Whether to buy or rent a home is a difficult decision.
Existing home sales of 6.12 million in 2021 reached the highest level since 2006. They are expected to approximate 7 million in 2022. Median home prices are expected to increase approximately 6% in 2022 after increasing 16.9% in 2021, the largest percentage price increase on record. These increases in both the number of homes sold and the median sales price are due in part to the pandemic, low interest rates and a low supply of available homes.
Overall there was an 11% increase in median asking rent across the country for 2021. Single family home rentals were up 26% for the year. Rent growth is expected to reach 7.1% in 2022.
The increase in sales price and sales activity over the last couple of years, as well as the increase in rental rates, has not made it any easier to make the buy or rent decision.
Is it Better to Buy or Rent a Home?
The buy or rent decision is a complex one and you should consider your personal and financial goals. As you assess your personal goals, you might ponder certain lifestyle considerations such as: the size of your living space, whether you work from home, the school district you want to live in, the neighborhood amenities you value or the features of your living space.
Financial considerations include both tradeoffs and opportunity costs. By renting you limit your maintenance costs and reduce the upfront costs necessary to buy a home which might allow you to make other investment decisions with the available capital. As you contemplate the buy versus rent decision, you will find many of the lifestyle decisions cannot be quantified whereas the financial decisions are more black and white.
Lifestyle Considerations to Buy or Rent a Home
Unlike the financial considerations, which we will discuss shortly, as we compare the lifestyle considerations, it may not be obvious if a better choice for you is buying or renting a home.
If you buy a single family home you need to comply with local zoning laws, but you should have few restrictions placed upon you. That might not be the case if you buy a condominium or your neighborhood has a homeowners association. You can buy a home that gives you as much privacy as you choose.
Every home has maintenance expenses no matter how new or old it is, or if it is in good condition or not. However, it is the owner’s responsibility to decide how much or how little to spend. When you buy a home, and make a considerable investment, it could be costly to leave. If you make a decision to move to another area, you might incur additional costs to sell the home and you may be forced to take a lower price than you would like because of market conditions. However, in the meantime, you have the satisfaction of owning your own place.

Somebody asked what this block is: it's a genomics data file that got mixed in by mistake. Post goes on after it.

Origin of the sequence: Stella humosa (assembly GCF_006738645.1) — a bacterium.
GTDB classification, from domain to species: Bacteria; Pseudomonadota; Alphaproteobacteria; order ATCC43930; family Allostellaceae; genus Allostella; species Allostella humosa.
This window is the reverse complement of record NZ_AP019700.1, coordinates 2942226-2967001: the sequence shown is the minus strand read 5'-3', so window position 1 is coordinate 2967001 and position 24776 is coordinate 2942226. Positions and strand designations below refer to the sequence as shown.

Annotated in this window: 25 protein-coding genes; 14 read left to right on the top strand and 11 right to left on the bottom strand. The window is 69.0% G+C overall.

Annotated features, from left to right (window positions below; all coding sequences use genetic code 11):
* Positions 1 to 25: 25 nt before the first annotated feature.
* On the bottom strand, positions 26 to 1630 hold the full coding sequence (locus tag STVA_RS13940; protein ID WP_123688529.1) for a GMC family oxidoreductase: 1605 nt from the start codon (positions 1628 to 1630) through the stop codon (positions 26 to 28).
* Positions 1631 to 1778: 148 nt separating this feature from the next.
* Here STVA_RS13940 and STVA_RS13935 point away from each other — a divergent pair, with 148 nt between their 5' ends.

If you rent a home your landlord could place significant restrictions on the lifestyle you would like. For example, there may be no pets allowed or you may not be able to decorate as you would like. The level of privacy you like may be different than what other tenants or the landlord would like. When renting a home typically the landlord is responsible for maintenance; however, if you have an irresponsible landlord they may not fix something right away or not at all. When your lease is over you can leave without any strings attached.
Financial Considerations to Buy or Rent a Home
The upfront costs associated with buying a home is often far more than the buyer realizes. Those costs include the down payment, closing costs, loan application and origination fees, appraisal fees and the cost of a title search and title insurance, among others. Recurring costs include the monthly mortgage payment (principal and interest), property taxes and insurance.
What Can You Afford?
A rule of thumb is your principal, interest, taxes and insurance (PITI) (Housing Cost Ratio) should not exceed 28% of your pre-tax monthly income. In addition, another ratio mortgage lenders look at is the Total Cost Ratio. This ratio compares your PITI and other debts like credit cards, student loans, auto loans and any other debt to your pre-tax monthly income. This ratio should not exceed 36%.
The Housing Cost Ratio and the Total Cost Ratio are tools used by mortgage lenders to determine if you can pay them back. However, you, the home buyer, should not buy a home based upon these two ratios alone. You also need to consider your own spending habits and how you use and manage money.
There are two schools of thought. Some will say you should buy the most expensive house you can afford as an investment with the hope that your income will grow to pay for it. Others will say you don’t want to be “house poor”. Being house poor can be stressful and you have very little extra money to do other things. Evaluate your situation fully since it is a choice you may have to live with for many years.
Repairs and Maintenance
In addition, home purchasers sometimes push to the limit the size house they can afford without considering the cost to maintain the house.